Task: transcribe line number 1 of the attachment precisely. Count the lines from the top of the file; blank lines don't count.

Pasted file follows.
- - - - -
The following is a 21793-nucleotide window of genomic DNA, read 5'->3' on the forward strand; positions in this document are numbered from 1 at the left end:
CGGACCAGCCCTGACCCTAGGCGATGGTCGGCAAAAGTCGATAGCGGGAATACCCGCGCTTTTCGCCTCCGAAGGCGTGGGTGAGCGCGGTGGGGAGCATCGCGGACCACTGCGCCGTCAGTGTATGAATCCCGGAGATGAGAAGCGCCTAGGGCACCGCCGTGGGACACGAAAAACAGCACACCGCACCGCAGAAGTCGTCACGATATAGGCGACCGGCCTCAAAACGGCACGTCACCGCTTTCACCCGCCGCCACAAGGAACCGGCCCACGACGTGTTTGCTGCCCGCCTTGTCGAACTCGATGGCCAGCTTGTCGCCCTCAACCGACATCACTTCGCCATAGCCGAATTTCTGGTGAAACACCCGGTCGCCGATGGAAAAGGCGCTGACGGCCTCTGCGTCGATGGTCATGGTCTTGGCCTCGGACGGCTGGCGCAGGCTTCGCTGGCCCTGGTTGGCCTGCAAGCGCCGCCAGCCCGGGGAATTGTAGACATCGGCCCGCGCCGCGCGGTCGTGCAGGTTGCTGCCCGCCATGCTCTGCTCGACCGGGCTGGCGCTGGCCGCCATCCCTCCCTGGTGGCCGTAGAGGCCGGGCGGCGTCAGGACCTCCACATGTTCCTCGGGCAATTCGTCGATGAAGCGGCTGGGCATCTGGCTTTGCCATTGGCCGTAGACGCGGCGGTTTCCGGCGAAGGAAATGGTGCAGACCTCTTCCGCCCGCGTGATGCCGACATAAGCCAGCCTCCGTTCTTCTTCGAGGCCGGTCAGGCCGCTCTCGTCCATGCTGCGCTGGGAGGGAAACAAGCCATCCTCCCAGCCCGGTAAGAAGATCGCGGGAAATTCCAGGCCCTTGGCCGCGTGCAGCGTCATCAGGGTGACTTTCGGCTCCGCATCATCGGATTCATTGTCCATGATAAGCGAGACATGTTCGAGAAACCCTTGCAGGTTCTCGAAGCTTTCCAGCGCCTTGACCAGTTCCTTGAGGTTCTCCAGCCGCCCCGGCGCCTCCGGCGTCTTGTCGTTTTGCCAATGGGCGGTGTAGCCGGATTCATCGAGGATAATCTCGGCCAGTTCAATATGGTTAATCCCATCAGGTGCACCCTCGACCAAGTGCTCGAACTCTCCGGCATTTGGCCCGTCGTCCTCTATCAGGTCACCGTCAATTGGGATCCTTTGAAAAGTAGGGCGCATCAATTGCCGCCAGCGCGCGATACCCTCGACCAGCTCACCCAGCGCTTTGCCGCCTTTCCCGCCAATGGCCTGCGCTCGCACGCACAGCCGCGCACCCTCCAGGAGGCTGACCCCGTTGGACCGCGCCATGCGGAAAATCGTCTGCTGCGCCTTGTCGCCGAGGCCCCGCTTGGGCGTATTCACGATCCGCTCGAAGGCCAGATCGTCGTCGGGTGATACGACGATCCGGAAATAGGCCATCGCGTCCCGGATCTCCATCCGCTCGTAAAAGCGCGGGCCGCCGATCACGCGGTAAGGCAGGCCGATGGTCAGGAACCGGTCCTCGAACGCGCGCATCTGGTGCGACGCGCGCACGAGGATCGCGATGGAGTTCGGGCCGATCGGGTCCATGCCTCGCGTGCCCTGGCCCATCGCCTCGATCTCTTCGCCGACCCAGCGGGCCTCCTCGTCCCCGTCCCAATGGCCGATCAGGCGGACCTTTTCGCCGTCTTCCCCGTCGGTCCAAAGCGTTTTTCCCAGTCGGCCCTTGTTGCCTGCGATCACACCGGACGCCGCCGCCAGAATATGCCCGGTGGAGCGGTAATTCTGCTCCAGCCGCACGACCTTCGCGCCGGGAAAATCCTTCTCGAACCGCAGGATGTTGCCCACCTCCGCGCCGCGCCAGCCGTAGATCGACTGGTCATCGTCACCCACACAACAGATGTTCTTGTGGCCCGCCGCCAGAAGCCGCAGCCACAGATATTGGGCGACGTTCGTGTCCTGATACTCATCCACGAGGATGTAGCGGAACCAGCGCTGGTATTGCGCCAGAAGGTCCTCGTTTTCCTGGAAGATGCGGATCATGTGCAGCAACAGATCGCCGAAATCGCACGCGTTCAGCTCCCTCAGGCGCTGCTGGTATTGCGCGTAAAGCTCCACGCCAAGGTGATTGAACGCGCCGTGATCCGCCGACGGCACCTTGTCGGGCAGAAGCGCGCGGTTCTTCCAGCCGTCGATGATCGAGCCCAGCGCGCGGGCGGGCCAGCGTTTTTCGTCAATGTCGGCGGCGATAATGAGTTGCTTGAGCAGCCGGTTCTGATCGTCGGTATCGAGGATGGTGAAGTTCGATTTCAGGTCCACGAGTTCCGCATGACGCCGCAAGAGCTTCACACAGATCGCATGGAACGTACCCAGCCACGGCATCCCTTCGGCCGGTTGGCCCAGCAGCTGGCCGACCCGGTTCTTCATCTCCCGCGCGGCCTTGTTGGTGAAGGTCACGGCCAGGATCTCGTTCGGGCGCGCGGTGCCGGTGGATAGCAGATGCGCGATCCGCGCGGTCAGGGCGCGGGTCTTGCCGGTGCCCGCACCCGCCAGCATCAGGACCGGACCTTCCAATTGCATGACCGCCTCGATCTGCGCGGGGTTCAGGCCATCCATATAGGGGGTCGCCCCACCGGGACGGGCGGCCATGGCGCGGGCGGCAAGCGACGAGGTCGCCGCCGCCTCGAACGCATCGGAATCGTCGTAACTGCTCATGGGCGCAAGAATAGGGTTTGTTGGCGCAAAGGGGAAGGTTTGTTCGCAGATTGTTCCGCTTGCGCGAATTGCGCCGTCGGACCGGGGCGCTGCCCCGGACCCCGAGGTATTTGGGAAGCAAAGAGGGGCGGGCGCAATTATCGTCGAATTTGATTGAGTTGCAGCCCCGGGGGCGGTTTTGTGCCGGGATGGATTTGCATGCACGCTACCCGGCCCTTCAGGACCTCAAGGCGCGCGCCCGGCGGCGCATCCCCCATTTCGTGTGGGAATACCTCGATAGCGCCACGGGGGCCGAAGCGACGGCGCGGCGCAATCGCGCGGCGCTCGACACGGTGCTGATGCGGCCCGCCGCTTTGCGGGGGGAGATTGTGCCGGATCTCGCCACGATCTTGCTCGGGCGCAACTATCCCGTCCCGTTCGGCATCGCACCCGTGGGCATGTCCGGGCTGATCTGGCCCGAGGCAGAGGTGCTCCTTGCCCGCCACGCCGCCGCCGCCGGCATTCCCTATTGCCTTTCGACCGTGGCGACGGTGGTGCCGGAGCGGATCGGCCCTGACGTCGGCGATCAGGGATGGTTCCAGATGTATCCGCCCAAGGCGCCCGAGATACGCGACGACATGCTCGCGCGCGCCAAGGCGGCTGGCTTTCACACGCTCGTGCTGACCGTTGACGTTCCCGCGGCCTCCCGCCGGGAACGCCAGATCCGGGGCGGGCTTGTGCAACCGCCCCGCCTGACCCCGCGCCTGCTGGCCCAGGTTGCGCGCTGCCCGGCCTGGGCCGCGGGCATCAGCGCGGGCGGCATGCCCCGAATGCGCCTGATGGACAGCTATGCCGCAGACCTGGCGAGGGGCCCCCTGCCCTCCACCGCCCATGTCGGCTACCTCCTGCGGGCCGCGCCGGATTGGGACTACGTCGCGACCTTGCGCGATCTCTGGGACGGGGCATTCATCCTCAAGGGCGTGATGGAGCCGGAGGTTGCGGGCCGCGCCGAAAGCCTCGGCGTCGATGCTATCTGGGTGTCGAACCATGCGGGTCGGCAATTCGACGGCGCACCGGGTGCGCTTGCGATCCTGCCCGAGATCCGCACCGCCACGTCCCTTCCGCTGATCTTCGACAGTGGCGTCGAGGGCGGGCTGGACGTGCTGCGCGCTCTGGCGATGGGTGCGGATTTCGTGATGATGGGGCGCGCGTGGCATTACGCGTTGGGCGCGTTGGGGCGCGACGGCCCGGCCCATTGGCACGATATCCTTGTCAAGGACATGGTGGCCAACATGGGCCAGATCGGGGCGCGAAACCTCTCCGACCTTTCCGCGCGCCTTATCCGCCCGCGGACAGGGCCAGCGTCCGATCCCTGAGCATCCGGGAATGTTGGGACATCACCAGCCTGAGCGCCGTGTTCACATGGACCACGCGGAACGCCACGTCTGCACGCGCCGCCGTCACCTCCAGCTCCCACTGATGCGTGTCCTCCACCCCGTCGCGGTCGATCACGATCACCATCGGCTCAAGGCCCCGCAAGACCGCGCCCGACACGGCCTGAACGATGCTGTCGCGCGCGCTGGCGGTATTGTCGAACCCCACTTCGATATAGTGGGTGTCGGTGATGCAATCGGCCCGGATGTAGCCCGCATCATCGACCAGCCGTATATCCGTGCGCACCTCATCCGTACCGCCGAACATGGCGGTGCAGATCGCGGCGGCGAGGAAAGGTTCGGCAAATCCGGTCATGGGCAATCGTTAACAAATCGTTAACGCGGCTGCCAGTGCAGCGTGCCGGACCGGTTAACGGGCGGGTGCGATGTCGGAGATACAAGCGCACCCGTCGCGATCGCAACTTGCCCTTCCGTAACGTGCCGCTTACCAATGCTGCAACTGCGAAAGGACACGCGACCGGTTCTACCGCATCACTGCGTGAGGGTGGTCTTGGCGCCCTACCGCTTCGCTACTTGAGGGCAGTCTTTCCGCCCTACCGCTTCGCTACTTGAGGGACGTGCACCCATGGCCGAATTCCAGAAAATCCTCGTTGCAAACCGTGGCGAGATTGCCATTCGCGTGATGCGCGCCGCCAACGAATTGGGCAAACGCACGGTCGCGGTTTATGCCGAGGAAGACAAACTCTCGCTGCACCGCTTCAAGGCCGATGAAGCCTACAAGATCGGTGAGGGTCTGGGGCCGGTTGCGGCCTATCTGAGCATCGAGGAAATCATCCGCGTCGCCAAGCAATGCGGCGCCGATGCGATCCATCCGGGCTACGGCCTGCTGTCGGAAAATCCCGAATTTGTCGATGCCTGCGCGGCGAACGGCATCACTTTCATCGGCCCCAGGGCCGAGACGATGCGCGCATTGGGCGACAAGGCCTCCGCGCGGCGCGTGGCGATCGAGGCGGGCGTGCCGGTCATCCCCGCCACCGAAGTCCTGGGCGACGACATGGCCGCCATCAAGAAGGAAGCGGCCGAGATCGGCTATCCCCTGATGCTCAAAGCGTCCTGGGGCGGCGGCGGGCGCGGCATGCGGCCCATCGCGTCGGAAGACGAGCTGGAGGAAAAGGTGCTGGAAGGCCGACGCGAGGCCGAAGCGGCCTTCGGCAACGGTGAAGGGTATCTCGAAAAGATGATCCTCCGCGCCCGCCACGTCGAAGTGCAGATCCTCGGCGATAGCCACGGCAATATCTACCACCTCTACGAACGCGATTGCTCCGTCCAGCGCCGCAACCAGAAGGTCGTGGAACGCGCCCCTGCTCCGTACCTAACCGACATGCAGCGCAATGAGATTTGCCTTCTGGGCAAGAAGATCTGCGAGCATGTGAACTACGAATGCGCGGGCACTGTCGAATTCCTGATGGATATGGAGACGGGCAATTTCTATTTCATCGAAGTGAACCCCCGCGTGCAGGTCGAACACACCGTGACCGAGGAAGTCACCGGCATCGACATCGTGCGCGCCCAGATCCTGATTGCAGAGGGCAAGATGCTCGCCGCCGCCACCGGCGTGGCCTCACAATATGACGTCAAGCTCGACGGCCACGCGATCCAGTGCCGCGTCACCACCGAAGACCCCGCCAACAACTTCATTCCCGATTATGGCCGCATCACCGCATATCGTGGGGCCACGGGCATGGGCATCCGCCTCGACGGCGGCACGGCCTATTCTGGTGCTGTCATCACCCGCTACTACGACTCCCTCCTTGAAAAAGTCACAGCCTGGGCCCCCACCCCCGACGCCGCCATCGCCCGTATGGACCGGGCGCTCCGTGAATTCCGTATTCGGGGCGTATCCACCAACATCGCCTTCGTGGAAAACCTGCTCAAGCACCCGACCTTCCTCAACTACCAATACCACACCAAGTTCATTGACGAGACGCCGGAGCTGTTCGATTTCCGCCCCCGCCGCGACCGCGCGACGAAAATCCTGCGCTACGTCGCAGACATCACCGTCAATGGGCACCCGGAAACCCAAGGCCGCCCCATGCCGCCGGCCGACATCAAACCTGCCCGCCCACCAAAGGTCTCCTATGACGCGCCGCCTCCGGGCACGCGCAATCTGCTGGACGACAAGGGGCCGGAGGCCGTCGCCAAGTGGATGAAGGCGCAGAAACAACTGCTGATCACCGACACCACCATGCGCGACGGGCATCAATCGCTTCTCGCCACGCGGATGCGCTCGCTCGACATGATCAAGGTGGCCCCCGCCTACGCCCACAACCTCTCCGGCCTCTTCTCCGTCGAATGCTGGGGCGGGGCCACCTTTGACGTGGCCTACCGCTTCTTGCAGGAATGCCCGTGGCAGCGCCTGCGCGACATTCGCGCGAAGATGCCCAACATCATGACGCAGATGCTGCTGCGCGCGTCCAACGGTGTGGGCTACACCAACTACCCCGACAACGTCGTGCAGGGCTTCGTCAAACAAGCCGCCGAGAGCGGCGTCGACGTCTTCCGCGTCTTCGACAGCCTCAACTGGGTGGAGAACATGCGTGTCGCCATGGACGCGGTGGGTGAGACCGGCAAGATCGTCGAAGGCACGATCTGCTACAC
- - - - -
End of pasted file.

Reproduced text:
The following is a 21793-nucleotide window of genomic DNA, read 5'->3' on the forward strand; positions in this document are numbered from 1 at the left end: